A normal 24 hour urine collection for creatinine clearance is a strong indicator that kidney function is likely normal. As you mention, the serum creatinine tends to go up with increased muscle mass and this can be confusing for estimating the glomerular filtration rate (eGFR) which assumes a more normal muscle mass and does not take into consideration an increased creatinine generation rate associated with a high muscle mass. I suggest that you discuss your concerns with your physician for interpretation of your testing, but if the measured creatinine clearance was done properly, then your kidney function is likely normal.

Posted in Ask the Doctor, Blood/Urine Testing For Kidney Disease, GFR, Kidney-Related Health Questions, Serum Creatinine

I had an acute kidney diagnosis and a kidney biopsy two and a half weeks ago. I am feeling OK except for the side effects of my blood pressure medication. I have been a horseback rider my whole life. My question is, when is it safe for me to ride again after all this?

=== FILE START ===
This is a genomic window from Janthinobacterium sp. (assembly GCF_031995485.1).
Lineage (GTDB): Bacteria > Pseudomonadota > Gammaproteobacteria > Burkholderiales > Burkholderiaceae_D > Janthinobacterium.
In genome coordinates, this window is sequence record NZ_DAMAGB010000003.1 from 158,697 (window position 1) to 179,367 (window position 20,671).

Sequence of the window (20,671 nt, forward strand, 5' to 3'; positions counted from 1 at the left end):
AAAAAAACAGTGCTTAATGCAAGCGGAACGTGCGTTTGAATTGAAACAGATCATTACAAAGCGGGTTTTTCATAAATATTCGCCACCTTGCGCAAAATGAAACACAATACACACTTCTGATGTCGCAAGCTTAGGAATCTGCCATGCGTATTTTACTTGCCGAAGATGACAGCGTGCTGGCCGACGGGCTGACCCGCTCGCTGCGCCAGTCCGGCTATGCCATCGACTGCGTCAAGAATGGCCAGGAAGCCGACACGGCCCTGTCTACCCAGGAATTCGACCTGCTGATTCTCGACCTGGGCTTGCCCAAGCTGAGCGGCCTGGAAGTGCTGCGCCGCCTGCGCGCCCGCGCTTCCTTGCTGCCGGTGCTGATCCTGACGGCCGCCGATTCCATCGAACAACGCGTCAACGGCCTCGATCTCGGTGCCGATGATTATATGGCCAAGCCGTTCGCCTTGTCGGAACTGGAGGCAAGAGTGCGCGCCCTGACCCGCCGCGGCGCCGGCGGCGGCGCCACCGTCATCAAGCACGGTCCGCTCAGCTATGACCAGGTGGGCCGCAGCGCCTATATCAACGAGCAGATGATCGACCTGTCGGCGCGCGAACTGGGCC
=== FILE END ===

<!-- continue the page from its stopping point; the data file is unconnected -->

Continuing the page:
Horseback riding could be a problem after a kidney biopsy. Horseback riding could be associated with bleeding at the biopsy site. I suggest that you check with the physician who did your kidney biopsy and ask when to resume horseback riding.

Posted in Ask the Doctor, Blood/Urine Testing For Kidney Disease, Kidney Biopsy, Kidney-Related Health Questions

My adult daughter had a kidney transplant in 2007. She has aura migraines and neurologist is wanting her to get Botox injections every 3 months for these migraines that are stroke like. ARE THEY SAFE FOR HER? Our Doctor said he does have much info on it.

I am not aware of any contraindication to the use of “Botox” injections in patients with a kidney transplant or in patients who are using immunosuppressant medication. Your daughter may want to check with her transplant center to see if they approve.